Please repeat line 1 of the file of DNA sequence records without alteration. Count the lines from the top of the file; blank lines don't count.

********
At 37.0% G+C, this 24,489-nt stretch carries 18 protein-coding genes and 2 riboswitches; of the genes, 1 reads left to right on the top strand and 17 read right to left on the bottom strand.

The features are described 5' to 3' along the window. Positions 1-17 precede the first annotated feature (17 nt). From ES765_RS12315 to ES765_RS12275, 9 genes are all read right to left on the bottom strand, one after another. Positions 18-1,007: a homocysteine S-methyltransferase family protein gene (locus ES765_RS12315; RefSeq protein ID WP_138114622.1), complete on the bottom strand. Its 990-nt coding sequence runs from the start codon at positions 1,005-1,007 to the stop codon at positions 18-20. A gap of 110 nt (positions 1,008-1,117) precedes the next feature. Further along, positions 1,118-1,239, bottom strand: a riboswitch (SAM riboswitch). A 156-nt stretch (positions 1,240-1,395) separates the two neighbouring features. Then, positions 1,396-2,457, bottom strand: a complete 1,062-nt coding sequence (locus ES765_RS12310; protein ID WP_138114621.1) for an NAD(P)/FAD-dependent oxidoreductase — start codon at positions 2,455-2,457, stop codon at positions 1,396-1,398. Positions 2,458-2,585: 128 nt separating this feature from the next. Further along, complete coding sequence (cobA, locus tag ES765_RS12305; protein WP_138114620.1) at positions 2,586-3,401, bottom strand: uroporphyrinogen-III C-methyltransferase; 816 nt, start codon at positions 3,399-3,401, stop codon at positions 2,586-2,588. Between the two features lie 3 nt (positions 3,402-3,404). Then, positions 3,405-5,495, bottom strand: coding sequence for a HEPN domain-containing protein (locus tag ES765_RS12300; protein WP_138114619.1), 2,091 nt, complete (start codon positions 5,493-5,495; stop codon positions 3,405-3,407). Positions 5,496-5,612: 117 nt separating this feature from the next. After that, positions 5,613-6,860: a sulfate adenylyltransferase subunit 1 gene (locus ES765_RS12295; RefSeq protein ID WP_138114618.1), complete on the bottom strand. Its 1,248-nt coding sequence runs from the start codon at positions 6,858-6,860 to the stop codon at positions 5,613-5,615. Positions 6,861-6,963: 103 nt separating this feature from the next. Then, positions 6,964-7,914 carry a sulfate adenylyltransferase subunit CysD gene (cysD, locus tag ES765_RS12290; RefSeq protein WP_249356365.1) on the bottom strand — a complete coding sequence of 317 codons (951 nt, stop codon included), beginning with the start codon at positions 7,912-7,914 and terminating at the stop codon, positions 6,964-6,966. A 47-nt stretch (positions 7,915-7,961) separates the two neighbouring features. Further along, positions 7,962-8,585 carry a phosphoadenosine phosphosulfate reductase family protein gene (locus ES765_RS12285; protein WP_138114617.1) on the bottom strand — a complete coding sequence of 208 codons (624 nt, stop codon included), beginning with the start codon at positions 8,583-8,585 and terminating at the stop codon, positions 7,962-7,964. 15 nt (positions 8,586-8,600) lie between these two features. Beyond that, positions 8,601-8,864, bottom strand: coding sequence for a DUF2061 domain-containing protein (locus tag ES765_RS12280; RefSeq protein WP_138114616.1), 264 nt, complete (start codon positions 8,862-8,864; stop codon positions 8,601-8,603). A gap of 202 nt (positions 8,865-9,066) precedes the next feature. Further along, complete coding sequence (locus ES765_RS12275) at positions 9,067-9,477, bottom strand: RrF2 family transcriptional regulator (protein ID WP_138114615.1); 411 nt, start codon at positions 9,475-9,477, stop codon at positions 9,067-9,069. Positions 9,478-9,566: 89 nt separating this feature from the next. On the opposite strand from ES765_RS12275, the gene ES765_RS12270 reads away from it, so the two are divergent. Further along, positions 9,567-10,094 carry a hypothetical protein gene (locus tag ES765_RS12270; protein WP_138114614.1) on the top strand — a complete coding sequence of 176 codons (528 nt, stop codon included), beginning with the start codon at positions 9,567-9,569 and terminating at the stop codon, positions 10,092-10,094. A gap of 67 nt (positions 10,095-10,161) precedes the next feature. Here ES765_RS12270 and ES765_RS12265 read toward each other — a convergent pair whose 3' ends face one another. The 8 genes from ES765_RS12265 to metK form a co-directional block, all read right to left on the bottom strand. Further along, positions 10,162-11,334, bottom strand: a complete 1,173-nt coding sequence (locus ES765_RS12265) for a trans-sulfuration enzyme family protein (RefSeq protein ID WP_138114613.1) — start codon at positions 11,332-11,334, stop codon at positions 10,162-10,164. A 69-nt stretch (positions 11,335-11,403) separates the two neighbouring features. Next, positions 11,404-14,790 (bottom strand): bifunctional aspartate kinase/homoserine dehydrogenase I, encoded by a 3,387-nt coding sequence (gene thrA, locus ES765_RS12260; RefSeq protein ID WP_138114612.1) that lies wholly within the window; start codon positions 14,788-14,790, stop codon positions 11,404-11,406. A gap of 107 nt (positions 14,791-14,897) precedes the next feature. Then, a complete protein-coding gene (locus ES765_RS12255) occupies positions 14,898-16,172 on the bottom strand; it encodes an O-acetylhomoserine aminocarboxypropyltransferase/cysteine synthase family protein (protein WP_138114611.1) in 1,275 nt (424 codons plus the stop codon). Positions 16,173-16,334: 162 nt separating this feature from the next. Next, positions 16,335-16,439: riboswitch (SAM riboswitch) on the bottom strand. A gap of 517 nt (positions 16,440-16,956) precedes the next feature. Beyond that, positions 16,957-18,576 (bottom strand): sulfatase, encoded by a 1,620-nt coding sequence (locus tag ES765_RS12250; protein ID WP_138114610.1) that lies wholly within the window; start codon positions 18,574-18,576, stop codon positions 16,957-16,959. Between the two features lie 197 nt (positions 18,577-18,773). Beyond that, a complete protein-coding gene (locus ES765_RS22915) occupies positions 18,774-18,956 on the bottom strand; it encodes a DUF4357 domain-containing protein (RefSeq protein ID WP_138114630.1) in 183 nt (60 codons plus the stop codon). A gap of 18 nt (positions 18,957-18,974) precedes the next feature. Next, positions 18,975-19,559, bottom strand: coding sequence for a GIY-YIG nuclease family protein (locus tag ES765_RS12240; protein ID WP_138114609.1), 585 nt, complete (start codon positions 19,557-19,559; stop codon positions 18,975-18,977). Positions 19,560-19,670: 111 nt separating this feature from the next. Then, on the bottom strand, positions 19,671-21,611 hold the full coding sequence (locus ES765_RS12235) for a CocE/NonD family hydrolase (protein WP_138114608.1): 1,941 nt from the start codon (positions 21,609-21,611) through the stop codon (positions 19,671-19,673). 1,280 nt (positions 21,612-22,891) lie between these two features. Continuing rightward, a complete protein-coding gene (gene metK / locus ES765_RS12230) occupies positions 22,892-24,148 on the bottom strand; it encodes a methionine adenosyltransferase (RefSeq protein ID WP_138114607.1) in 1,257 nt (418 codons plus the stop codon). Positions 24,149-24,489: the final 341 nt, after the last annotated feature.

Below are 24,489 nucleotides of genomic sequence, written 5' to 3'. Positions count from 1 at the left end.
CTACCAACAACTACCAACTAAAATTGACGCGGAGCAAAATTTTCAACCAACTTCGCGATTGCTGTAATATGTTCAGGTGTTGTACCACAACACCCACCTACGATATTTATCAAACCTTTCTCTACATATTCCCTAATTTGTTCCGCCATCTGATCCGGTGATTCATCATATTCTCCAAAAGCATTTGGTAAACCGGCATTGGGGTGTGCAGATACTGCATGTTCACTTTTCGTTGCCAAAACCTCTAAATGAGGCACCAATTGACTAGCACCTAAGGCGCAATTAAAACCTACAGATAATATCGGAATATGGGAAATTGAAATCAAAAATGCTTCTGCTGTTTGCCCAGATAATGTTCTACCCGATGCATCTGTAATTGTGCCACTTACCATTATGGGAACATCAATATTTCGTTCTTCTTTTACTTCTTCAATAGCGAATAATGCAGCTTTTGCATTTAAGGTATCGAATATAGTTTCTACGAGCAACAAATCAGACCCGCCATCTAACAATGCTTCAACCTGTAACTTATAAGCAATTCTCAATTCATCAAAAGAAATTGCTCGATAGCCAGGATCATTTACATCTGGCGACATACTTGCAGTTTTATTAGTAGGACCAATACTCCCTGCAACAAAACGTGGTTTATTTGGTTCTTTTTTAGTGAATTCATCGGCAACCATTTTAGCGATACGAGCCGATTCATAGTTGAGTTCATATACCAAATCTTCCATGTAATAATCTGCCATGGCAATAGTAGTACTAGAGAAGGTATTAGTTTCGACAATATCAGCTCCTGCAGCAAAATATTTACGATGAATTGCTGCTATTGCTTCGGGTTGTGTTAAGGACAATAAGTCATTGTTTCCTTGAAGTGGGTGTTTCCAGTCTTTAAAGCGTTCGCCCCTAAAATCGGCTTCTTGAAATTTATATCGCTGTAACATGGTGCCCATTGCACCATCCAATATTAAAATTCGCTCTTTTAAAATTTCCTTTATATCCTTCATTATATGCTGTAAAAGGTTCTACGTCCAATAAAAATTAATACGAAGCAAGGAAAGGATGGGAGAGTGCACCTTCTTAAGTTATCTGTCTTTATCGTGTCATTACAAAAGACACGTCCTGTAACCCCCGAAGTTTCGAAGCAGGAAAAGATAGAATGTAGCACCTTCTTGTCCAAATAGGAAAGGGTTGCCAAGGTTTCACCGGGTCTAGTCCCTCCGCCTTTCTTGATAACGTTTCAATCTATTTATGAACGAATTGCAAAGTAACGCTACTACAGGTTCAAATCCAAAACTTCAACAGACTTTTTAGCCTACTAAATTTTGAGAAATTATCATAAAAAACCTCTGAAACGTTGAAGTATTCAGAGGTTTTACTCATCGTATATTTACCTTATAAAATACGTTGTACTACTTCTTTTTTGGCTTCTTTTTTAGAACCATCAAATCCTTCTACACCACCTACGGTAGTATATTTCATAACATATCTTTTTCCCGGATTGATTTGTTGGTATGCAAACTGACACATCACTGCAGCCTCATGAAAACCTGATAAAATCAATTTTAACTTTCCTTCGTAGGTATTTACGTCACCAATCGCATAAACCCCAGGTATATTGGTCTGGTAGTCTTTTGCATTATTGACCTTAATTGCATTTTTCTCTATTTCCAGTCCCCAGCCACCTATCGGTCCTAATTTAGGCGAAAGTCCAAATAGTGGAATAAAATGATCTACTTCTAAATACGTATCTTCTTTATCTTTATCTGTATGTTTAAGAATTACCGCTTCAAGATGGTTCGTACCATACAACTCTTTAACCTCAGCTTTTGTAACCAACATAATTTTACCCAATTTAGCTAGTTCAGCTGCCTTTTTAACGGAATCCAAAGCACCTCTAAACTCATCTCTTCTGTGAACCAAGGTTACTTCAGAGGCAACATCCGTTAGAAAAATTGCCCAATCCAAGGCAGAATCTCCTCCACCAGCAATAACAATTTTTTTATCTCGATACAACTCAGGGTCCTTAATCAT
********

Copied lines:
At 37.0% G+C, this 24,489-nt stretch carries 18 protein-coding genes and 2 riboswitches; of the genes, 1 reads left to right on the top strand and 17 read right to left on the bottom strand.